Forgetting Famous People


Forgetting Famous People

People who were famous and well known when I was young have faded over the years in my memory. One of those people is Abraham Lincoln. I have read two biographies in the past, both of which centered in the Civil War. Recently, Amazon offered a computer version of William Herndon’s biography of Lincoln in his eBook edition. I think it was originally two volumes in print and does not seem to miss a minute of Lincoln’s life. I have reached his political and lawyerly days.

Herndon sees Lincoln as a complicated, forceful person, even though he was willing to stay in the background and watch and listen. When he was old enough to work, his father hired him out and took his earnings. As soon as he was able he left home. He did not avoid conflict, even physical, if he was in a situation where disagreement reached the point of no return. He traveled up and down the Mississippi several times in his younger years, wearing his one shirt and pair of pants. He and a friend bought a general store and then managed to get rid of it within a year. He basically taught himself to become a lawyer by reading borrowed law books. In between his roustabout days and becoming an attorney he served in the Illinois militia during an Indian war and had the role of regimental commander foisted on him. He was elected to the Illinois legislature. After becoming an attorney, he provided free service to those who couldn’t afford to pay.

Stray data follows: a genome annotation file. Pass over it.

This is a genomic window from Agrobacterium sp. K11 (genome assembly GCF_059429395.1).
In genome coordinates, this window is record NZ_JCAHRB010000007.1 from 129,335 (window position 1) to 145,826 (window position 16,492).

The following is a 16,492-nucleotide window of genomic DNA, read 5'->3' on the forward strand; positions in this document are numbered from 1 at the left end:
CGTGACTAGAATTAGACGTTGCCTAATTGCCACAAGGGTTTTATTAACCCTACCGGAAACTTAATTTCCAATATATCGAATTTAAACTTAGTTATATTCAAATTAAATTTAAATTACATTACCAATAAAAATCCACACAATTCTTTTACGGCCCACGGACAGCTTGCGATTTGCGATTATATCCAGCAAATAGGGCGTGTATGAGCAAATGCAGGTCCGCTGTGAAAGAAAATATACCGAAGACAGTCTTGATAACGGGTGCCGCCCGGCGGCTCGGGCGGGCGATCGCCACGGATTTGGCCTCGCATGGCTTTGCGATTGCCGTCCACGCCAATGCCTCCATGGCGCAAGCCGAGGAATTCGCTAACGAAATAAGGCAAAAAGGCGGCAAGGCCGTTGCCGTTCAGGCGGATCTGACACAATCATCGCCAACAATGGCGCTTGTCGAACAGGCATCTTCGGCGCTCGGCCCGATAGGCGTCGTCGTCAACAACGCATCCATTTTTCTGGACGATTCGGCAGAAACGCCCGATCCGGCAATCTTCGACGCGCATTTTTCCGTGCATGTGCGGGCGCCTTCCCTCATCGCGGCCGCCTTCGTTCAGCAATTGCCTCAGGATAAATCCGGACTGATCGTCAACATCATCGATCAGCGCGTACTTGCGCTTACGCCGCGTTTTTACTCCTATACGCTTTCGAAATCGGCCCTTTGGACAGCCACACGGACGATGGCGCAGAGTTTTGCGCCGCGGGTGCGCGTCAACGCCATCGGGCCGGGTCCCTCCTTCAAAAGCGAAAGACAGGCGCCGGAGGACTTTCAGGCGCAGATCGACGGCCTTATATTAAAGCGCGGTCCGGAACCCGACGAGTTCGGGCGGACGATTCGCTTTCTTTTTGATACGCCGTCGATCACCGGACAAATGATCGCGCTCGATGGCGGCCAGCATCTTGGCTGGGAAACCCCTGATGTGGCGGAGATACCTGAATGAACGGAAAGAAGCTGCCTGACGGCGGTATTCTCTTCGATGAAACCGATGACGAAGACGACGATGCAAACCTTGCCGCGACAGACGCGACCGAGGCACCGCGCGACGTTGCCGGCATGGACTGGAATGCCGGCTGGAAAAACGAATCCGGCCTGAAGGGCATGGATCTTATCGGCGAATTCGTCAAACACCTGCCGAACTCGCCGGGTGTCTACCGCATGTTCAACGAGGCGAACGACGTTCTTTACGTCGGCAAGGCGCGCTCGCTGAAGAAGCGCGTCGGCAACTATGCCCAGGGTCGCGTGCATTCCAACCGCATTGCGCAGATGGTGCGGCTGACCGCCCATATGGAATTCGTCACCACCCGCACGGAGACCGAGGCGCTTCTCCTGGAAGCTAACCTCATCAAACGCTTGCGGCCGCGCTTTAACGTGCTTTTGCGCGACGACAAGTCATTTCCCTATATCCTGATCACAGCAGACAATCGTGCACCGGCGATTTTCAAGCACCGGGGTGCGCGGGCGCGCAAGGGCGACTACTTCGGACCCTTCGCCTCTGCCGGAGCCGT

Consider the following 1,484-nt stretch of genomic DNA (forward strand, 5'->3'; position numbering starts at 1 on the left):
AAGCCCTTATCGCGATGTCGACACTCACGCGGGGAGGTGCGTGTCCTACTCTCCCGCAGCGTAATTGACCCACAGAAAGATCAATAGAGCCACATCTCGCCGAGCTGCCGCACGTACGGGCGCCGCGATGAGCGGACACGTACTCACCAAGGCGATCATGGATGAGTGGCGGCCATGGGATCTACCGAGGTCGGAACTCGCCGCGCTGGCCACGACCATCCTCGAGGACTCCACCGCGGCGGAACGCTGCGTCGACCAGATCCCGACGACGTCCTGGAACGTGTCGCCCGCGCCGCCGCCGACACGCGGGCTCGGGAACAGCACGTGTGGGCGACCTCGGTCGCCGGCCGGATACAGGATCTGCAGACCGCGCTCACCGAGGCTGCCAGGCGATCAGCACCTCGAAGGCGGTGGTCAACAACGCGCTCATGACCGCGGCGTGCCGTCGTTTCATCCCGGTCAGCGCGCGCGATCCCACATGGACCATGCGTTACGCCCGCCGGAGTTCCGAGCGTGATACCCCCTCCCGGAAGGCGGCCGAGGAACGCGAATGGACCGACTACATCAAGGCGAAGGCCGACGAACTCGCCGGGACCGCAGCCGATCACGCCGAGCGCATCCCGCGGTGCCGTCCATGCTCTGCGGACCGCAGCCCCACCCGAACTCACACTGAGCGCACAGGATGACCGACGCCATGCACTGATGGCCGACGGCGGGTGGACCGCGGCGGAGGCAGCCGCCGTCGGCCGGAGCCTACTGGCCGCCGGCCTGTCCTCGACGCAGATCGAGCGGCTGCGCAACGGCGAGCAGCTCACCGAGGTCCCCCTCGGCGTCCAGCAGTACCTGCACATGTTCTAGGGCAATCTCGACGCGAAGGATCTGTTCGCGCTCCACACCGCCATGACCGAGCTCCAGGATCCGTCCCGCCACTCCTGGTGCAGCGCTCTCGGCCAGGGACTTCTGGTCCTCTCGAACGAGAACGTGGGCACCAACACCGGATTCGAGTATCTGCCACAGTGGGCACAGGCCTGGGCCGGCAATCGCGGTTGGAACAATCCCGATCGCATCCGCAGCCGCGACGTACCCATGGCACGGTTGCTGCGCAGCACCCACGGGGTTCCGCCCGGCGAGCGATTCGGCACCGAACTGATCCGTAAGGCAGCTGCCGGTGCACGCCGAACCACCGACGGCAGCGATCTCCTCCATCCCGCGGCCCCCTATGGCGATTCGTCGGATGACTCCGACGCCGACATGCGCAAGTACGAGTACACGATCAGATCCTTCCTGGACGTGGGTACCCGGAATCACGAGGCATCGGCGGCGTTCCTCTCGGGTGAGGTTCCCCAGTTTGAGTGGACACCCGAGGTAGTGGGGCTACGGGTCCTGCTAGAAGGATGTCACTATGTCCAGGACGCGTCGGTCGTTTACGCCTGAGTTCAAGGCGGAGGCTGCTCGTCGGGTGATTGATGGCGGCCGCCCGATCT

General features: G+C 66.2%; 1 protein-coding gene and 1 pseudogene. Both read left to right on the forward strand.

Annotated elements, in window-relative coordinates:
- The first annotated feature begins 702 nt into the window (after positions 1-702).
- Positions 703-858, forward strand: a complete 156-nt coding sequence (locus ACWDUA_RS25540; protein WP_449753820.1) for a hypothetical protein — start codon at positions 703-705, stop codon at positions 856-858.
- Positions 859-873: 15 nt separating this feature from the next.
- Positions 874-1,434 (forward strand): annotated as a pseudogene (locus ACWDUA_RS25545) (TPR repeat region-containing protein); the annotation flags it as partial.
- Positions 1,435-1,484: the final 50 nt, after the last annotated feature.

He did not take what he regarded as insults easily and had several physical and negotiated confrontations with men who crossed his boundary of what was acceptable. He grew up and lived in the daily life of a developing society. It was from this background that he became President of the United States in a very disordered time.

And, now there is Donald Trump!

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